There is no set age where it is appropriate for children and dogs to be together. The child's age is arbitrary because the maturity of children varies. Dogs and children should always be supervised when together. Children must be taught to respect dogs and understand that they can be a playmate, but they are not a play thing.
Some dogs are uncomfortable around toddlers and young children. Dogs that are nervous, high energy, touch-sensitive, or have dominant tendencies are generally not a good match for younger children.
Dogs with a more independent nature may not tolerate much handling.
Herding breeds will have the tendency to chase children and are set off by the movement of bicycles, roller skates, etc... and are prone to nipping.
Scent hounds breeds generally would rather play hid-and-seek, and find a ball or toy rather than catch, chase or retrieve it.
Guarding breeds and Terriers characteristically do not like to share. They can be taught to share and retrieve, but this is best done before 16-weeks of age.
It is important to understand what job the intended breed was designed for. It may be a high energy dog that was developed to herd, or to find and kill small rodents. It may be a guarding breed, or developed to assist humans with hunting, or just bred as a companion dog.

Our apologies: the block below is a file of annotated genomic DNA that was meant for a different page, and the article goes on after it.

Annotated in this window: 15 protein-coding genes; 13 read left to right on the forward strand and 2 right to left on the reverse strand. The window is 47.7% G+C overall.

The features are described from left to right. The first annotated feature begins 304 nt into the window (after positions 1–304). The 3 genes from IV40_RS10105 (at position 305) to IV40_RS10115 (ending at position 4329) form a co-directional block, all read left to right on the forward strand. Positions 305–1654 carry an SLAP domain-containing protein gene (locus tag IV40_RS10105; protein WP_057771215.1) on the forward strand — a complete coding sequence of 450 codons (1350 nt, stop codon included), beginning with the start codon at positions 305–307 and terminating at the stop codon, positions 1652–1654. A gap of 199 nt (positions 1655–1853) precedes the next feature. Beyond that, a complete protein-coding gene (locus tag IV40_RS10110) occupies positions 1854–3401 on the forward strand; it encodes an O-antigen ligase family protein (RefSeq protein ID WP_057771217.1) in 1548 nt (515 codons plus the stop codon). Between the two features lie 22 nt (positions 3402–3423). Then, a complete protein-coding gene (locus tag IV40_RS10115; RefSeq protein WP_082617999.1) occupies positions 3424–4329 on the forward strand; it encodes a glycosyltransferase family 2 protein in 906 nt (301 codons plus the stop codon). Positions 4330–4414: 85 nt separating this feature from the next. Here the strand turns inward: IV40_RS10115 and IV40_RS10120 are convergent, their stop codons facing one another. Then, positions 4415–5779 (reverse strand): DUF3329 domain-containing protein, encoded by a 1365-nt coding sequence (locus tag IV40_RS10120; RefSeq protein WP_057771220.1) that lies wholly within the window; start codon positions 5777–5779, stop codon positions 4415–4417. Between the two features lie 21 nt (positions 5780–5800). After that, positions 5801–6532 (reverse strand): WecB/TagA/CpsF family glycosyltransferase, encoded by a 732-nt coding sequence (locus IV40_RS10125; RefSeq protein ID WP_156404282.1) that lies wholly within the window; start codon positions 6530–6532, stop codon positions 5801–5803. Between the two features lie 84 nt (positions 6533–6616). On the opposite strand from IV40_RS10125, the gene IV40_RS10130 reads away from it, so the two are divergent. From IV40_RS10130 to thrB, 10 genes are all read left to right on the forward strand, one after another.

As part of your research, look up the breed standards and other descriptions of any dog you are considering.
Terms from breed standards:
"Dignified and aloof, with a certain keen fierceness"
“very resistant to fatigue”
"tends to show dominance to other dogs"
"wary of strangers"
"fearless and with well developed protective instinct"
"watchful of strangers and fearless toward aggressors"
"loyal and affectionate to those who earn his respect"
"distrustful of strangers"
“on the tip-toe of expectation at the slightest provocation”
If you have guests at your home regularly, you may not want a dog that is "distrustful of strangers". If you are easy going or permissive, a dog that is described as "loyal and affectionate to those who earn his respect" is probably not the right dog for you.